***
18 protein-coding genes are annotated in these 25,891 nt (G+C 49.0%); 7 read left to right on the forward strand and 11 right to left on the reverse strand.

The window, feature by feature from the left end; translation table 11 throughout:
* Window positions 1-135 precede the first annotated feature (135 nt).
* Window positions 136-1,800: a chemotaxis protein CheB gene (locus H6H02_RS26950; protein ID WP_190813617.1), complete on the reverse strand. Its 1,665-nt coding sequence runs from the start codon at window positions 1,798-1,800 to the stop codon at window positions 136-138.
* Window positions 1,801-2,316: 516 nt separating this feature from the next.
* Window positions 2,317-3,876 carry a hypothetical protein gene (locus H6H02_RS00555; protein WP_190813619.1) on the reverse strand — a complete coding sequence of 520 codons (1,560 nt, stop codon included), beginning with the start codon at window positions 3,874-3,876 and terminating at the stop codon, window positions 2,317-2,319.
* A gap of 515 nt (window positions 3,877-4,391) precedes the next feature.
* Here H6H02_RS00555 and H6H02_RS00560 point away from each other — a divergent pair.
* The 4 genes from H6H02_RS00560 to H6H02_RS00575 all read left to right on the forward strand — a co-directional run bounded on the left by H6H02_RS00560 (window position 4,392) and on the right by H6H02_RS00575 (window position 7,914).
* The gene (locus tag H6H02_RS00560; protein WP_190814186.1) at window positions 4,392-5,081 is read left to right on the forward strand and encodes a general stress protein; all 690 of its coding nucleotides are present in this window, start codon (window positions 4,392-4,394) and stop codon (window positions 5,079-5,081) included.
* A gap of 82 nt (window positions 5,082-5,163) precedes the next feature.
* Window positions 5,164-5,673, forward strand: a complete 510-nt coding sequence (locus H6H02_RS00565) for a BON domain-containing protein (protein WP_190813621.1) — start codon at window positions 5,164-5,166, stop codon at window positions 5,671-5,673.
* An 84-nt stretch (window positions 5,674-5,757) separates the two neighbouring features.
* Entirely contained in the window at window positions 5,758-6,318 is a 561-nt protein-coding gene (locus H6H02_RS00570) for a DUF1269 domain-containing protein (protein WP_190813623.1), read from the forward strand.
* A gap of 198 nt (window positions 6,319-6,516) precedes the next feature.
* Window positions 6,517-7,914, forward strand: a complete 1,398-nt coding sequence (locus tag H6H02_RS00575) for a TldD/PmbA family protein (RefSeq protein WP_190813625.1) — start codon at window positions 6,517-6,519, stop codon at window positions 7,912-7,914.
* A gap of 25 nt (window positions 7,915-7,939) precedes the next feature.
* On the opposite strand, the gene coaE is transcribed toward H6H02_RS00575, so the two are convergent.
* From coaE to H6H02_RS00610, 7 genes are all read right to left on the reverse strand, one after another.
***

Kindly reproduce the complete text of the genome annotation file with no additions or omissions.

18 protein-coding genes are annotated in these 25,891 nt (G+C 49.0%); 7 read left to right on the forward strand and 11 right to left on the reverse strand.

The window, feature by feature from the left end; translation table 11 throughout:
* Window positions 1-135 precede the first annotated feature (135 nt).
* Window positions 136-1,800: a chemotaxis protein CheB gene (locus H6H02_RS26950; protein ID WP_190813617.1), complete on the reverse strand. Its 1,665-nt coding sequence runs from the start codon at window positions 1,798-1,800 to the stop codon at window positions 136-138.
* Window positions 1,801-2,316: 516 nt separating this feature from the next.
* Window positions 2,317-3,876 carry a hypothetical protein gene (locus H6H02_RS00555; protein WP_190813619.1) on the reverse strand — a complete coding sequence of 520 codons (1,560 nt, stop codon included), beginning with the start codon at window positions 3,874-3,876 and terminating at the stop codon, window positions 2,317-2,319.
* A gap of 515 nt (window positions 3,877-4,391) precedes the next feature.
* Here H6H02_RS00555 and H6H02_RS00560 point away from each other — a divergent pair.
* The 4 genes from H6H02_RS00560 to H6H02_RS00575 all read left to right on the forward strand — a co-directional run bounded on the left by H6H02_RS00560 (window position 4,392) and on the right by H6H02_RS00575 (window position 7,914).
* The gene (locus tag H6H02_RS00560; protein WP_190814186.1) at window positions 4,392-5,081 is read left to right on the forward strand and encodes a general stress protein; all 690 of its coding nucleotides are present in this window, start codon (window positions 4,392-4,394) and stop codon (window positions 5,079-5,081) included.
* A gap of 82 nt (window positions 5,082-5,163) precedes the next feature.
* Window positions 5,164-5,673, forward strand: a complete 510-nt coding sequence (locus H6H02_RS00565) for a BON domain-containing protein (protein WP_190813621.1) — start codon at window positions 5,164-5,166, stop codon at window positions 5,671-5,673.
* An 84-nt stretch (window positions 5,674-5,757) separates the two neighbouring features.
* Entirely contained in the window at window positions 5,758-6,318 is a 561-nt protein-coding gene (locus H6H02_RS00570) for a DUF1269 domain-containing protein (protein WP_190813623.1), read from the forward strand.
* A gap of 198 nt (window positions 6,319-6,516) precedes the next feature.
* Window positions 6,517-7,914, forward strand: a complete 1,398-nt coding sequence (locus tag H6H02_RS00575) for a TldD/PmbA family protein (RefSeq protein WP_190813625.1) — start codon at window positions 6,517-6,519, stop codon at window positions 7,912-7,914.
* A gap of 25 nt (window positions 7,915-7,939) precedes the next feature.
* On the opposite strand, the gene coaE is transcribed toward H6H02_RS00575, so the two are convergent.
* From coaE to H6H02_RS00610, 7 genes are all read right to left on the reverse strand, one after another.